Film - Snowpiercer


Steve Taylor-Bryant fought his way to the front and finally got to watch Snowpiercer...

Wilford - “Curtis, everyone has their Preordained position, and everyone is in their place except you”
Curtis – “That’s what people in the best place say to the people in the worst place”


I seem to have been waiting for this film for as long as The Man Who Killed Don Quixote, the fact that Snowpiercer contains an important character called Gilliam means that’s hardly surprising but, despite the best efforts of a pig of a producer to have the film changed, eventually Bong Joon-Ho’s directors cut was released, in some territories. And yet, we in the United Kingdom went on waiting. Finally, a stream has become available thanks to Netflix so here I am, some six years later, watching the film and I go in with the same trepidation as I did with Quixote; What if I have built it up in my mind too much? What if it is no good? Again, shouldn’t have worried as Snowpiercer is a very enjoyable, highly watchable piece of cinema.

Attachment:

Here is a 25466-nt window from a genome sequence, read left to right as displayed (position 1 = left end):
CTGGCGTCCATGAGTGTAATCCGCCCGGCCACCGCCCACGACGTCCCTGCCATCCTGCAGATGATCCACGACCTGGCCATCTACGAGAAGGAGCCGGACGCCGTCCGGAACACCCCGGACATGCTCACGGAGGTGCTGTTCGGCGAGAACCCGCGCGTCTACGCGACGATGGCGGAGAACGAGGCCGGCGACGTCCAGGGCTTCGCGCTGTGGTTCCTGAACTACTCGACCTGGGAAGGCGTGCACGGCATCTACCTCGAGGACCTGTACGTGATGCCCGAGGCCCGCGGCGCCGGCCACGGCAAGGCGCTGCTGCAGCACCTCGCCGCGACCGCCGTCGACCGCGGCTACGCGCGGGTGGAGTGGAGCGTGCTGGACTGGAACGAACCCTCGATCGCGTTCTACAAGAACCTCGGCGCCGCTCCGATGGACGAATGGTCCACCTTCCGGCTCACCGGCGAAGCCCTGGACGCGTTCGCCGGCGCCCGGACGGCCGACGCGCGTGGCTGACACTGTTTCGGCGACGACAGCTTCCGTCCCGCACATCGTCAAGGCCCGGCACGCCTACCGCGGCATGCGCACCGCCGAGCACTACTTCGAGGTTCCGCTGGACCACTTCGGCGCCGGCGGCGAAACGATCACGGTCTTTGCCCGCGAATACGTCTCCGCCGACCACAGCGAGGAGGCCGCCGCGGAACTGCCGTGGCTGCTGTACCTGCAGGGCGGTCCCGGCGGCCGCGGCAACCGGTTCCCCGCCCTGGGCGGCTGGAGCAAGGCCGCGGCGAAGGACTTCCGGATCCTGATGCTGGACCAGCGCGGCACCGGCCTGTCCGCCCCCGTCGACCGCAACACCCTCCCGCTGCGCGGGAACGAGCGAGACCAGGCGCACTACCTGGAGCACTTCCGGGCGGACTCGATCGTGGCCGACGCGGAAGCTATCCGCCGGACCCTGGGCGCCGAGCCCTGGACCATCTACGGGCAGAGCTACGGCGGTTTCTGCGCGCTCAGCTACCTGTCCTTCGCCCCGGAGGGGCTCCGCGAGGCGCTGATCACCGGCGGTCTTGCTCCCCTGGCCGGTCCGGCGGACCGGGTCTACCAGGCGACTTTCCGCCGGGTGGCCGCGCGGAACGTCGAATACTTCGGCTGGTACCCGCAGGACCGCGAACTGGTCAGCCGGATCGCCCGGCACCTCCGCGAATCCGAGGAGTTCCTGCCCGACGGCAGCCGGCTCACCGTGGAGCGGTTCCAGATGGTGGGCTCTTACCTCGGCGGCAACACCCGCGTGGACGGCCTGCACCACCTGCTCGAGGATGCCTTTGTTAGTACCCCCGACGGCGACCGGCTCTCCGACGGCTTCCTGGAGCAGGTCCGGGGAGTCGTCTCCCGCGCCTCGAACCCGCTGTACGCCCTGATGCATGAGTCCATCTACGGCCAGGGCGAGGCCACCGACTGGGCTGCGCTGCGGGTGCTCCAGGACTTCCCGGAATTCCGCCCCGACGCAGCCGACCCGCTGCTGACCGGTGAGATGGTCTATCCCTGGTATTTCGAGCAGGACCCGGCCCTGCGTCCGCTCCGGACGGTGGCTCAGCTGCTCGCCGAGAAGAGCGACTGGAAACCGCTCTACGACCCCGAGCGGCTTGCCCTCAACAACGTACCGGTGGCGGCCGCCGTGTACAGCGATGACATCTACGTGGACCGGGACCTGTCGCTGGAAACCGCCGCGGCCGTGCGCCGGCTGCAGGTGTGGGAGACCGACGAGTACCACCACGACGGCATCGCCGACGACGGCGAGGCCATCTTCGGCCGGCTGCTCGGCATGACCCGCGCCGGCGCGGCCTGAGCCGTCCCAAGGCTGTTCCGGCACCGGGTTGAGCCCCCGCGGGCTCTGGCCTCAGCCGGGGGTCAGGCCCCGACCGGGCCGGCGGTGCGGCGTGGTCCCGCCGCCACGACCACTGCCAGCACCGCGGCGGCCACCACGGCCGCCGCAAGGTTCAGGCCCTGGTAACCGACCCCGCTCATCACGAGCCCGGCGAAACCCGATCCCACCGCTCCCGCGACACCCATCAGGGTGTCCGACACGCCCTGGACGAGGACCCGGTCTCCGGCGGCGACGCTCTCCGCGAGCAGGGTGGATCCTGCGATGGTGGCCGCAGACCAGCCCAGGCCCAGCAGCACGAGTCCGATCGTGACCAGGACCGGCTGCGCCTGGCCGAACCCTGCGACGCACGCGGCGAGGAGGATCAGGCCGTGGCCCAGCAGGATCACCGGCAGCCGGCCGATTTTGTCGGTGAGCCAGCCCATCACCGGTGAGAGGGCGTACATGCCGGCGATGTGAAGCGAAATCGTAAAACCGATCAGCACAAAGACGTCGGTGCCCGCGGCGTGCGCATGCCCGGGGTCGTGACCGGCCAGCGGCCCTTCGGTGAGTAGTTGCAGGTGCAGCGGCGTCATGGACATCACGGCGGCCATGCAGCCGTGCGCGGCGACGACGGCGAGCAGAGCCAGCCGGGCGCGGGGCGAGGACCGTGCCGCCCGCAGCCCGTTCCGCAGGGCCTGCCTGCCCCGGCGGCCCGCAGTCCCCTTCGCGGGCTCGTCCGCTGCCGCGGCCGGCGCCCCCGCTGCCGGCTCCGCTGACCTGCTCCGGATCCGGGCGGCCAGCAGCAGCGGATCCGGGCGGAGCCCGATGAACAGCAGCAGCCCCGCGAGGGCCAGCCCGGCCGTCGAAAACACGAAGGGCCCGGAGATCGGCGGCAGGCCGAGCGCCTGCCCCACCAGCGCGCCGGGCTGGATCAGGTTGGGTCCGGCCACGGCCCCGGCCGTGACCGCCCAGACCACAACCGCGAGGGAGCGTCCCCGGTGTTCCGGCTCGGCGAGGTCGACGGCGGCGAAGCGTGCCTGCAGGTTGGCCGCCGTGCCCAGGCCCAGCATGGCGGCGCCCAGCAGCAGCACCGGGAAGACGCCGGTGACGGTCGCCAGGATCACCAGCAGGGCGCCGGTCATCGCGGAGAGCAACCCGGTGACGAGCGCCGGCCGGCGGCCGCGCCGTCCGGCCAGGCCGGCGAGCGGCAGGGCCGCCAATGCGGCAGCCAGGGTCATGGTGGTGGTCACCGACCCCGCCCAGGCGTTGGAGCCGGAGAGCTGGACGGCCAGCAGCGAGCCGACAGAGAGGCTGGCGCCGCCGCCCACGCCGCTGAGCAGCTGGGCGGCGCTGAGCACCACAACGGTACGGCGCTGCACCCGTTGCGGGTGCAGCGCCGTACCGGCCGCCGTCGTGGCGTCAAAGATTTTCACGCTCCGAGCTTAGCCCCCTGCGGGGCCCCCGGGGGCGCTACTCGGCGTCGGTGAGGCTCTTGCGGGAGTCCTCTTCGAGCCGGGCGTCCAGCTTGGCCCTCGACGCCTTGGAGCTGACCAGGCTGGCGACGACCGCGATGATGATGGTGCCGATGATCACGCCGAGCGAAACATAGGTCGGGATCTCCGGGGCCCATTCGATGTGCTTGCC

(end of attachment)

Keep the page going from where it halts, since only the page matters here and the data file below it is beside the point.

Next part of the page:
It's 2031, seventeen years after authorities in seventy-nine countries decided collectively to combat global warming with the coolant CW-7. The result was the Earth being immediately sent into a deep freeze, killing all human life except a handful who now live on an "ark", Snowpiercer, a revolutionary train built before 2014 by a train aficionado named Wilford (Ed Harris), the train which at that time was considered useless and self-indulgent. The train is required to be constantly moving to generate energy for life inside, it which circumnavigates the globe on a single continuous track once every year. It is still controlled by Wilford, who has created three separate classes housed in different parts of the train: the privileged "one percent" at the front of the train, the workers who support both ends and occupy the middle of the train, and the "tail people", the masses who live at the back of the train like cattle in a windowless car, fed protein bars made of unknown ingredients. The face of Wilford's ideology to those in the tail end is Minister Mason (Tilda Swinton), as Wilford never ventures to that end of the train. Mason upholds the policies which Wilford has implemented, including taking children from the tail end for an unknown purpose, committing occasional indiscriminate genocide in the tail end, most of the tail people believing as a method of population control, and to demonstrate Wilford’s dictatorial power in an effort to have a complacent populace amongst the masses. There have been many attempts of revolution by the tail people in the past, all quashed by Wilford. Curtis (Chris Evans), one of the tail people, wants to attempt another revolution, believing all past attempts having failed because they have focused on Wilford, as opposed to what he feels needs to occur for power: to take control of the engine at the front. Supporting Curtis in this fight are, amongst others: Gilliam (Sir John Hurt), the wise old man; Edgar (Jamie Bell), who Curtis took under his wing when he became orphaned in the early years; and Tanya (Octavia Spencer) and Andrew (Ewen Bremner), who want to find their children taken away. Along the way, they have to co-opt Namgoong Minsoo (Song Kang-ho), an addict of a synthetic hallucinogen called Kronole, who designed the security system, namely the locking mechanism of the gates between all the train cars. As Curtis and his team try to work their way from car to car from the tail to the front, their priorities are influenced by what they see, what they learn, and by revelations including secrets from their individual pasts.